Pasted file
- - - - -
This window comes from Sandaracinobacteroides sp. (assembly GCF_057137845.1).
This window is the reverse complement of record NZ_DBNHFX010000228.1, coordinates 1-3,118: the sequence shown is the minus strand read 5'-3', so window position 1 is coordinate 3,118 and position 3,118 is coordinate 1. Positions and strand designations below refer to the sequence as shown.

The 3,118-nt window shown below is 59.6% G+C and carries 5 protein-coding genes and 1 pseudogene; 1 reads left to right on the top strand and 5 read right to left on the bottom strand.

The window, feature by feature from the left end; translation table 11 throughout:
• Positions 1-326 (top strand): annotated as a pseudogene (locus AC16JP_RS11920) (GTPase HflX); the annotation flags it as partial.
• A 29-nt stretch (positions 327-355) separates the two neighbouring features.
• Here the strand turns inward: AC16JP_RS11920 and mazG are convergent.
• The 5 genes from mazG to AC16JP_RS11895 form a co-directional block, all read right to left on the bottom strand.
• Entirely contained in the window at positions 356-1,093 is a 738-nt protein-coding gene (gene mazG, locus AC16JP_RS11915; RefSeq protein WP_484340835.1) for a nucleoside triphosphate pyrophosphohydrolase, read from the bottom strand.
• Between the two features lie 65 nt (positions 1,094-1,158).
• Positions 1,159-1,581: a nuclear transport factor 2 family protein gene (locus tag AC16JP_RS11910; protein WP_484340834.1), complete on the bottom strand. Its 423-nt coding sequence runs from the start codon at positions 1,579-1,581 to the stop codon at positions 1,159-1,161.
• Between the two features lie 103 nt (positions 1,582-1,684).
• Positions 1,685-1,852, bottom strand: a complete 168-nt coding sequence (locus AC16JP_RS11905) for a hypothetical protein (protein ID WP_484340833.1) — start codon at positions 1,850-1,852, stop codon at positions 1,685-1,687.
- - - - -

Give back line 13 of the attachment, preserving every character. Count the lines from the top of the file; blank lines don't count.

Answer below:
• Positions 1,685-1,852, bottom strand: a complete 168-nt coding sequence (locus AC16JP_RS11905) for a hypothetical protein (protein ID WP_484340833.1) — start codon at positions 1,850-1,852, stop codon at positions 1,685-1,687.